The Konmari technique is a method of simplifying and organising your house buy getting rid of the physical items that fail to spark joy. This method was popularised by the organising consultant Marie Kondo and was explained in detail in her best-selling book The Life-Changing Magic of Tidying Up. Marie Kondo even had her own Netflix special where she went to people's homes to help them tidy-up their houses and documented it. When tidying up your house, the KonMari method simply teaches you to ask yourself one question, does it spark joy? If it does not, get rid of it.
Instead of cleaning one room a day, try to devote an entire day or an entire weekend to tidy up your place. If you do it over an extended period of time, it will just wind up getting messy again in a few weeks. Although it may seem like a difficult task to tidy up your place in just one weekend, Marie Kondo can guide you right through it on doing what you can if you cannot do it in a day.
Before you start throwing things out, visualise what your ideal lifestyle would be like. Having concrete goals is important. KonMari teaches that by thinking in concrete terms, one can more accurately visualise the kind of home and lifestyle that you want.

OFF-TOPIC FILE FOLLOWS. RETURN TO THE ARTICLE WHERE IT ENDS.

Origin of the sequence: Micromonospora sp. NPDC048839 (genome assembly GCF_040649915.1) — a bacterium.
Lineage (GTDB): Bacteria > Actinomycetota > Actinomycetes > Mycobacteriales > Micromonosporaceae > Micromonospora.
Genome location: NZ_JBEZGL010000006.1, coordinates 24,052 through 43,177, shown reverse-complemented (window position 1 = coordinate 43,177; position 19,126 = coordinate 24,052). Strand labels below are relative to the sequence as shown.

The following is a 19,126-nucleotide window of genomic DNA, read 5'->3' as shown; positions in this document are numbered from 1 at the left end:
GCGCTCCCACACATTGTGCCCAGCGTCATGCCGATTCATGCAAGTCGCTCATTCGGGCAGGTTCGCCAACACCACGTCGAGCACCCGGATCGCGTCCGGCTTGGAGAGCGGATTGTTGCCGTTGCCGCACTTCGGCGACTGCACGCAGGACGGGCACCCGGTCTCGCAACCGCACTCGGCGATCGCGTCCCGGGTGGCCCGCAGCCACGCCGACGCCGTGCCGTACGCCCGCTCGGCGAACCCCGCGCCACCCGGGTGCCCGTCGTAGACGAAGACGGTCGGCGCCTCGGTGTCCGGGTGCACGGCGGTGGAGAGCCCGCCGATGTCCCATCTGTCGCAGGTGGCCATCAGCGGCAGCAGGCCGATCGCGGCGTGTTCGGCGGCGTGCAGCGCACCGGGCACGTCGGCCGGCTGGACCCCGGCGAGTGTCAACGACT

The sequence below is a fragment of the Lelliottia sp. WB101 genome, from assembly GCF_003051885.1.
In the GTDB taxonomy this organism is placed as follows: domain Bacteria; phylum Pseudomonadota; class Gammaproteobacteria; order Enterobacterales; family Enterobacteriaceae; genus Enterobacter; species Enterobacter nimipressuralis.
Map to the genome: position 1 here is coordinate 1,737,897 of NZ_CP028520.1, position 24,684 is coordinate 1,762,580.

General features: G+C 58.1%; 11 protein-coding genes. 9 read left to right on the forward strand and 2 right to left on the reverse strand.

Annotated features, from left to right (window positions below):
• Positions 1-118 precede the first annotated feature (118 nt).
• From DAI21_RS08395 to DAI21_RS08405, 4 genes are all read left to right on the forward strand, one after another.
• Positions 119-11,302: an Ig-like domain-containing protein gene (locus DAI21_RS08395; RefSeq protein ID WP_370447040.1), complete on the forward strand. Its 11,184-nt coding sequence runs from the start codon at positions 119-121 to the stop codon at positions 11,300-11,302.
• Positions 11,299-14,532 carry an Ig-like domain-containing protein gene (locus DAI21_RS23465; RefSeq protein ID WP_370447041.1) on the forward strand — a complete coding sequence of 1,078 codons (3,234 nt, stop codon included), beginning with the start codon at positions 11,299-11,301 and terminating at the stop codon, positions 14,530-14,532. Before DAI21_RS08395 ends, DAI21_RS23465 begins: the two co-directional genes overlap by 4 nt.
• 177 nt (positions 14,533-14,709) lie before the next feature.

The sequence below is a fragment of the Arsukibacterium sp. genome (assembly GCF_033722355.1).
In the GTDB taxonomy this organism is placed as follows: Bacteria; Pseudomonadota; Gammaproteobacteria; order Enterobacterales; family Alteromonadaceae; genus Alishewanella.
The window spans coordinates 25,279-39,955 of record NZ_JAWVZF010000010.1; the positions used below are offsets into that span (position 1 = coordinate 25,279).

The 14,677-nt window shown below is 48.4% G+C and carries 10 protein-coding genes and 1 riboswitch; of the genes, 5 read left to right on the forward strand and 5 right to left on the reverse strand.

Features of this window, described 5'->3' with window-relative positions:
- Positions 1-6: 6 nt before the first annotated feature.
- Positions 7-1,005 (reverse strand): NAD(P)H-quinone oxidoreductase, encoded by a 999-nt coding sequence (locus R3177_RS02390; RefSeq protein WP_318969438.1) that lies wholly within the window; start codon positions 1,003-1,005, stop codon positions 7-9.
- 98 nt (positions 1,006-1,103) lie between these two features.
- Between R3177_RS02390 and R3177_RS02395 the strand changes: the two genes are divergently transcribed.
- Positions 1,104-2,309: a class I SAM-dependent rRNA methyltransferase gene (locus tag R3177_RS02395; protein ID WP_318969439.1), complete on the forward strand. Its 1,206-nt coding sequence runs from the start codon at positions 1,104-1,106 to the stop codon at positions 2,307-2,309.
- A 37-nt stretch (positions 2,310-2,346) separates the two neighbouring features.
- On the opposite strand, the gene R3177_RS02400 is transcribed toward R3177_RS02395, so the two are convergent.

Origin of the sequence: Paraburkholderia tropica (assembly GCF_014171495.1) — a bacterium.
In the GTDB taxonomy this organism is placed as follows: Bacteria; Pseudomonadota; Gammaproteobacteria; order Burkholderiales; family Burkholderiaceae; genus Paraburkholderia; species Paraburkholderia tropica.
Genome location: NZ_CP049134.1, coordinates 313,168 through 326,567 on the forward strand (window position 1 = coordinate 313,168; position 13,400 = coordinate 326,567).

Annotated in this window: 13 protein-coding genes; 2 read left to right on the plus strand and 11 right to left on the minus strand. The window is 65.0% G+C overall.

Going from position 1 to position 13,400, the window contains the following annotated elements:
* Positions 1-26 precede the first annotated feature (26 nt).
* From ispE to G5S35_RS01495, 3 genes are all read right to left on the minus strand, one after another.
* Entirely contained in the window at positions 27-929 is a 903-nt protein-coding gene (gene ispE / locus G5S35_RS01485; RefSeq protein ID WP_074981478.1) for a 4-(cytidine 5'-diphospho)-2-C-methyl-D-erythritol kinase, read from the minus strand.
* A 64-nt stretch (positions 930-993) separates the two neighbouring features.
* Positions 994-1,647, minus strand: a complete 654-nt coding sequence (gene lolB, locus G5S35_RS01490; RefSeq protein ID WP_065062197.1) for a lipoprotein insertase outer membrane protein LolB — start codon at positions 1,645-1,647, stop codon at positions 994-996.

Marie Kondo's lessons teach that in focusing on what does not make you happy, you are only inviting unhappiness in your home. You will generate more negativity when you focus on the items that you cannot stand. The method teaches that you should focus on what you love. By highlighting the items that bring you joy, the ones that don't automatically fall to the side.
Most of the time, people end up storing items that fall into the same category in various places. It is advised that instead of tackling a closet or a dresser, tackle your clothes first. Locate every single piece of clothing you own and lay it out on your living room floor and start Marie Kondoing it.
Marie Kondo also suggests an ideal order in which you should tidy up. You can easily separate everything out from each category into sub-categories. Creating your own categories often makes the process easier for you. The Maire Kondo checklist is as follows: